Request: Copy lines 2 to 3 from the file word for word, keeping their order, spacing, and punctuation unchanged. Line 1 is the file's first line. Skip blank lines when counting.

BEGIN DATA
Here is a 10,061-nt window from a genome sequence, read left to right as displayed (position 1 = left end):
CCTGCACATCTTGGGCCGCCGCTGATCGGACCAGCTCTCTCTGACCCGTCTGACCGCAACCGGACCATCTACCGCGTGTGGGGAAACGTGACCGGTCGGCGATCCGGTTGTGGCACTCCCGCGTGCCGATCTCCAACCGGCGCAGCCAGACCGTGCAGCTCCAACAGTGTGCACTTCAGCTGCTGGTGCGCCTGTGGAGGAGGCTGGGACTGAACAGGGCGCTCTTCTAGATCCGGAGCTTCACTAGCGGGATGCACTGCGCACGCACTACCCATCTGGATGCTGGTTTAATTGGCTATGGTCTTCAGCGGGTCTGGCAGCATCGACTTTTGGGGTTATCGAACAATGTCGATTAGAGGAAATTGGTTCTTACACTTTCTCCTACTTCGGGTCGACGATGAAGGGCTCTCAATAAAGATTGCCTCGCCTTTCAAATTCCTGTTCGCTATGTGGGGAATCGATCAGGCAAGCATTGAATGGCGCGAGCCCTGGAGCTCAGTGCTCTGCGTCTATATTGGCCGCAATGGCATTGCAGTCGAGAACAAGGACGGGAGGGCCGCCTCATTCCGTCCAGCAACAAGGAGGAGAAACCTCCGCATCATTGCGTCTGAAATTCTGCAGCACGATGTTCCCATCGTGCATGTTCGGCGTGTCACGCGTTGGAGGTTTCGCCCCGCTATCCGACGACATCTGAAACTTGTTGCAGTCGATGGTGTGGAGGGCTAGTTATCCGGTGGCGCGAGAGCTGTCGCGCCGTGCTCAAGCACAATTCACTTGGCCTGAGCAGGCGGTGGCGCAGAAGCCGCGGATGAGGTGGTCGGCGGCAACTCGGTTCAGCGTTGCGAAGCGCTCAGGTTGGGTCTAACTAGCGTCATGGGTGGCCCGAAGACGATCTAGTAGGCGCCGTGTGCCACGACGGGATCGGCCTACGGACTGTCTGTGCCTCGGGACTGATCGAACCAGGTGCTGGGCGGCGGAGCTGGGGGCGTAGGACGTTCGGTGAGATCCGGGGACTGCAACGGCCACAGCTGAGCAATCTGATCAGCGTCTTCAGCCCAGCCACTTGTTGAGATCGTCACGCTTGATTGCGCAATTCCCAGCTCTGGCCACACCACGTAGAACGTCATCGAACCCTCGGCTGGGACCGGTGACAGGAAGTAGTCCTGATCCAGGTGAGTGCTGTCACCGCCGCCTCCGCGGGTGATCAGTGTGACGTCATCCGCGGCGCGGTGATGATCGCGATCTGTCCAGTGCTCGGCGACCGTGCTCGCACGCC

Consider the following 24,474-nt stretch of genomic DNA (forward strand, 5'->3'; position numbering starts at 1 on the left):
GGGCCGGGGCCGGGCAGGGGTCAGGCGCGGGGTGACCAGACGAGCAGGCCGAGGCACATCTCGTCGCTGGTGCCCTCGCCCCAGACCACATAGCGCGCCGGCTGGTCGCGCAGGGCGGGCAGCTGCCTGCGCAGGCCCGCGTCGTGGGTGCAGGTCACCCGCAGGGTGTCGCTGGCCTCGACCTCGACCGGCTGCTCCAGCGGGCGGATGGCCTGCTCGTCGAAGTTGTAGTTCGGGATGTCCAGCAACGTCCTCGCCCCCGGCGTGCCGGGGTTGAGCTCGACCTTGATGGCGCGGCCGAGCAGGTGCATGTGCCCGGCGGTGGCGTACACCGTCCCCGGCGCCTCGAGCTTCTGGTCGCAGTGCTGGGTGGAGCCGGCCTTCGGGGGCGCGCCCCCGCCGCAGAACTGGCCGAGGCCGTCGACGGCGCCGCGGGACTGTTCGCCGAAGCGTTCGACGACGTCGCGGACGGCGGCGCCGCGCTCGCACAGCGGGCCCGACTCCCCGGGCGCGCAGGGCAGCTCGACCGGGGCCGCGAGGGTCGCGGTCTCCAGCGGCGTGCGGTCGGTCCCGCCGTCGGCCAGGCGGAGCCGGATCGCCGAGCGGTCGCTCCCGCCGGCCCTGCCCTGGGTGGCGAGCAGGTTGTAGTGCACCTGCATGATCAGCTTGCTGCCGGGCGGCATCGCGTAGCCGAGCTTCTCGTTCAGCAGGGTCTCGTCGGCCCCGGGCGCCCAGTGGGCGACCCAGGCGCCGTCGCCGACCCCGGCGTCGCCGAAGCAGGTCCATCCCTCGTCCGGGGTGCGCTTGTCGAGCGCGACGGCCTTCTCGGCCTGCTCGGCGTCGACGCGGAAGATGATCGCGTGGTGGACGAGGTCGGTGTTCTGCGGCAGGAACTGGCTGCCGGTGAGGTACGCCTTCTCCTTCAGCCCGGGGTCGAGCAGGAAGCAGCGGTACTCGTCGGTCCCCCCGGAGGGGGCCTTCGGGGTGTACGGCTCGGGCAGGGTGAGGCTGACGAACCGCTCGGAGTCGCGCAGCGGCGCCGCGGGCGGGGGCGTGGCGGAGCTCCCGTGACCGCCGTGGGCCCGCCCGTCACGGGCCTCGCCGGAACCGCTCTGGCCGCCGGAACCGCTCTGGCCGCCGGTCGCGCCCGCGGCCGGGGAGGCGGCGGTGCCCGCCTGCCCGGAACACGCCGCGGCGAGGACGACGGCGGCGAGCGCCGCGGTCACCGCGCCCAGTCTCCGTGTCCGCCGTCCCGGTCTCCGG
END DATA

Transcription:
CCTGCACATCTTGGGCCGCCGCTGATCGGACCAGCTCTCTCTGACCCGTCTGACCGCAACCGGACCATCTACCGCGTGTGGGGAAACGTGACCGGTCGGCGATCCGGTTGTGGCACTCCCGCGTGCCGATCTCCAACCGGCGCAGCCAGACCGTGCAGCTCCAACAGTGTGCACTTCAGCTGCTGGTGCGCCTGTGGAGGAGGCTGGGACTGAACAGGGCGCTCTTCTAGATCCGGAGCTTCACTAGCGGGATGCACTGCGCACGCACTACCCATCTGGATGCTGGTTTAATTGGCTATGGTCTTCAGCGGGTCTGGCAGCATCGACTTTTGGGGTTATCGAACAATGTCGATTAGAGGAAATTGGTTCTTACACTTTCTCCTACTTCGGGTCGACGATGAAGGGCTCTCAATAAAGATTGCCTCGCCTTTCAAATTCCTGTTCGCTATGTGGGGAATCGATCAGGCAAGCATTGAATGGCGCGAGCCCTGGAGCTCAGTGCTCTGCGTCTATATTGGCCGCAATGGCATTGCAGTCGAGAACAAGGACGGGAGGGCCGCCTCATTCCGTCCAGCAACAAGGAGGAGAAACCTCCGCATCATTGCGTCTGAAATTCTGCAGCACGATGTTCCCATCGTGCATGTTCGGCGTGTCACGCGTTGGAGGTTTCGCCCCGCTATCCGACGACATCTGAAACTTGTTGCAGTCGATGGTGTGGAGGGCTAGTTATCCGGTGGCGCGAGAGCTGTCGCGCCGTGCTCAAGCACAATTCACTTGGCCTGAGCAGGCGGTGGCGCAGAAGCCGCGGATGAGGTGGTCGGCGGCAACTCGGTTCAGCGTTGCGAAGCGCTCAGGTTGGGTCTAACTAGCGTCATGGGTGGCCCGAAGACGATCTAGTAGGCGCCGTGTGCCACGACGGGATCGGCCTACGGACTGTCTGTGCCTCGGGACTGATCGAACCAGGTGCTGGGCGGCGGAGCTGGGGGCGTAGGACGTTCGGTGAGATCCGGGGACTGCAACGGCCACAGCTGAGCAATCTGATCAGCGTCTTCAGCCCAGCCACTTGTTGAGATCGTCACGCTTGATTGCGCAATTCCCAGCTCTGGCCACACCACGTAGAACGTCATCGAACCCTCGGCTGGGACCGGTGACAGGAAGTAGTCCTGATCCAGGTGAGTGCTGTCACCGCCGCCTCCGCGGGTGATCAGTGTGACGTCATCCGCGGCGCGGTGATGATCGCGATCTGTCCAGTGCTCGGCGACCGTGCTCGCACGCC

Consider the following 24,474-nt stretch of genomic DNA (forward strand, 5'->3'; position numbering starts at 1 on the left):